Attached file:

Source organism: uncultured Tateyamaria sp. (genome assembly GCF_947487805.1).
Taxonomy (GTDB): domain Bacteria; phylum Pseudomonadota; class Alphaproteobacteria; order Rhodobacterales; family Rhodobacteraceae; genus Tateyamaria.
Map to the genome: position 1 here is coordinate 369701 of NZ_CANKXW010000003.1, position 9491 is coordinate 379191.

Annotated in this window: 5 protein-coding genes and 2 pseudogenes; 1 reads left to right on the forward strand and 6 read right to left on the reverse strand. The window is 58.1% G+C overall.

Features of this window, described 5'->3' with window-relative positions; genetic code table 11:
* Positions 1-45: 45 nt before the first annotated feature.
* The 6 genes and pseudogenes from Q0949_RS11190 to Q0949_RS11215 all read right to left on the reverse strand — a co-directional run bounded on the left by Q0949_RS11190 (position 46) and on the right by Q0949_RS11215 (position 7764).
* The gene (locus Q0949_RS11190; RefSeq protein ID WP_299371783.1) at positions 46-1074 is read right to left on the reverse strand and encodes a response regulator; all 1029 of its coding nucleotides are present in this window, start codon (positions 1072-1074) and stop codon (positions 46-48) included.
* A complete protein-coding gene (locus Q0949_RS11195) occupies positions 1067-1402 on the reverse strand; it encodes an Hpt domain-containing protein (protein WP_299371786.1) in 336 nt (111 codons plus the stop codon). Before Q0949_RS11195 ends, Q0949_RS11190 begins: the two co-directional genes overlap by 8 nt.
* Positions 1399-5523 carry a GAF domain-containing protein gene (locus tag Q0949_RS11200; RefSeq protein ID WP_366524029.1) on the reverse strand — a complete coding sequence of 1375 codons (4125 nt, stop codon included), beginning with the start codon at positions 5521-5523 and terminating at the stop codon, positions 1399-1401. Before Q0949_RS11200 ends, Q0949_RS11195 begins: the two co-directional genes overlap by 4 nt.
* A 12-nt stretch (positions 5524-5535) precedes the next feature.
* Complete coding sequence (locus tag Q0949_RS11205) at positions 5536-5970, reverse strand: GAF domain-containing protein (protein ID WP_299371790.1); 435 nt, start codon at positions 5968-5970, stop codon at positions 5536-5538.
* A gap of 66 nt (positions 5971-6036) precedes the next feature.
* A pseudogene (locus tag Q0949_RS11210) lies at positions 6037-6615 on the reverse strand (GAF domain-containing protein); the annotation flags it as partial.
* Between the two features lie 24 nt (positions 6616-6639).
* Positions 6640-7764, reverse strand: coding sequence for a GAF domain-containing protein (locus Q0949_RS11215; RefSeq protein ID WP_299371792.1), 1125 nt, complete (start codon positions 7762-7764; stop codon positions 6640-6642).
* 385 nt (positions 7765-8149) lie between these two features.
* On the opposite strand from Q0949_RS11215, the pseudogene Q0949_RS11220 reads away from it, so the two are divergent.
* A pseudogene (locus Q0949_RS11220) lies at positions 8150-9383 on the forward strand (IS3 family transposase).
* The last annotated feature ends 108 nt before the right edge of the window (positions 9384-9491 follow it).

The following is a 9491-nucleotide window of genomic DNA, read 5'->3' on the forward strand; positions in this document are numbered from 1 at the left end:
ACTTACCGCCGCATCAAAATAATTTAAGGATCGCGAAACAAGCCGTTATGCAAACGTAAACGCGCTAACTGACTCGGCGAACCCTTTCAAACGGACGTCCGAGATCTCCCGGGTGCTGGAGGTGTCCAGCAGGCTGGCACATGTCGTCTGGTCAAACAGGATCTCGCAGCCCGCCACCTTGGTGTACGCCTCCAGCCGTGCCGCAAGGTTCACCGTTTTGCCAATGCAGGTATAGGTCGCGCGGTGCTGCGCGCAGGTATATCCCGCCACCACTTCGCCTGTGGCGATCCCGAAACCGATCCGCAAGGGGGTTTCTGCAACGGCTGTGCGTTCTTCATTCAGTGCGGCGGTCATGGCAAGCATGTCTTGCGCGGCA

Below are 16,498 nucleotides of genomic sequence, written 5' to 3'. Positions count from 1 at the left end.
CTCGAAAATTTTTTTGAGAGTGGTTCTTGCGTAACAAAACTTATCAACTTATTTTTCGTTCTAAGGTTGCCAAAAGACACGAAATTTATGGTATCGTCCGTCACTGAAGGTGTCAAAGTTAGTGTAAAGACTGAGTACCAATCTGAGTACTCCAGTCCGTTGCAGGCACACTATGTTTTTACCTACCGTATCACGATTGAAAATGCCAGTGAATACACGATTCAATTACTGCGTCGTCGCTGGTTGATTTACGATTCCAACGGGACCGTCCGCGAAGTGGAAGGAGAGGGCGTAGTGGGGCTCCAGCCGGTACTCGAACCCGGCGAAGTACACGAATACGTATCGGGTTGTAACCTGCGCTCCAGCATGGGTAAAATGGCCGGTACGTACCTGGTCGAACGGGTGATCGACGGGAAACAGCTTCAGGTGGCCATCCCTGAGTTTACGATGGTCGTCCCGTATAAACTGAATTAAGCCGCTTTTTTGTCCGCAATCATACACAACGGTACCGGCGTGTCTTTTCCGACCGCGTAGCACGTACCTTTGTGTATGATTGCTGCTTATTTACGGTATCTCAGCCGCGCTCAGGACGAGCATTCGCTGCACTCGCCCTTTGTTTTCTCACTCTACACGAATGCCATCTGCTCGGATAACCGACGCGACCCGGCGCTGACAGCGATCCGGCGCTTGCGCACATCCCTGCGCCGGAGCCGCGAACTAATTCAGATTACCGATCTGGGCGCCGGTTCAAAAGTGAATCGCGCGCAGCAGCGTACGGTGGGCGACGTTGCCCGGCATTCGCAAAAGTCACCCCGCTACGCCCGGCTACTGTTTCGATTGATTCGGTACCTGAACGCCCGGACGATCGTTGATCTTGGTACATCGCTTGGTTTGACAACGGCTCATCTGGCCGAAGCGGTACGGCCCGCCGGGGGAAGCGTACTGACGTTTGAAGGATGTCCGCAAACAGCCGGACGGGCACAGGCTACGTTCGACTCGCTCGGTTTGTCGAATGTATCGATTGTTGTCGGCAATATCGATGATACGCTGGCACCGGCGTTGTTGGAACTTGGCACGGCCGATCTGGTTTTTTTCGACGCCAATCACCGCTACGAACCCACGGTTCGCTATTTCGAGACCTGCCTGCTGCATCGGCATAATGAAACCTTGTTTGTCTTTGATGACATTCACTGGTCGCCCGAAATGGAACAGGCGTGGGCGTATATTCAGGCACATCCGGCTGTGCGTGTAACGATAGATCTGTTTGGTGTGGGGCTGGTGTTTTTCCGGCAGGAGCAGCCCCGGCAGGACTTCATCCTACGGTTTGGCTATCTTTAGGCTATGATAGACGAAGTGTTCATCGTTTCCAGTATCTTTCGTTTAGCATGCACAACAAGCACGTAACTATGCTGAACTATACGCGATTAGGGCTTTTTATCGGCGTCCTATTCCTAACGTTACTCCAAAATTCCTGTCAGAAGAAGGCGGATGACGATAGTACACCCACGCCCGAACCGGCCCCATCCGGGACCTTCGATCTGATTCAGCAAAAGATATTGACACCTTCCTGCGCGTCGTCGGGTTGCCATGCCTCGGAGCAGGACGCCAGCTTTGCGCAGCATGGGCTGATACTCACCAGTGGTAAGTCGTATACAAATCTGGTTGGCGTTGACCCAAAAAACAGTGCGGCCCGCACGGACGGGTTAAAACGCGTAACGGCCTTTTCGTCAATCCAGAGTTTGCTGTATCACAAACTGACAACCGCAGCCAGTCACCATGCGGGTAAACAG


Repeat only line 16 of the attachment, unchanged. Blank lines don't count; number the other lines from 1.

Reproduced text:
* Positions 6640-7764, reverse strand: coding sequence for a GAF domain-containing protein (locus Q0949_RS11215; RefSeq protein ID WP_299371792.1), 1125 nt, complete (start codon positions 7762-7764; stop codon positions 6640-6642).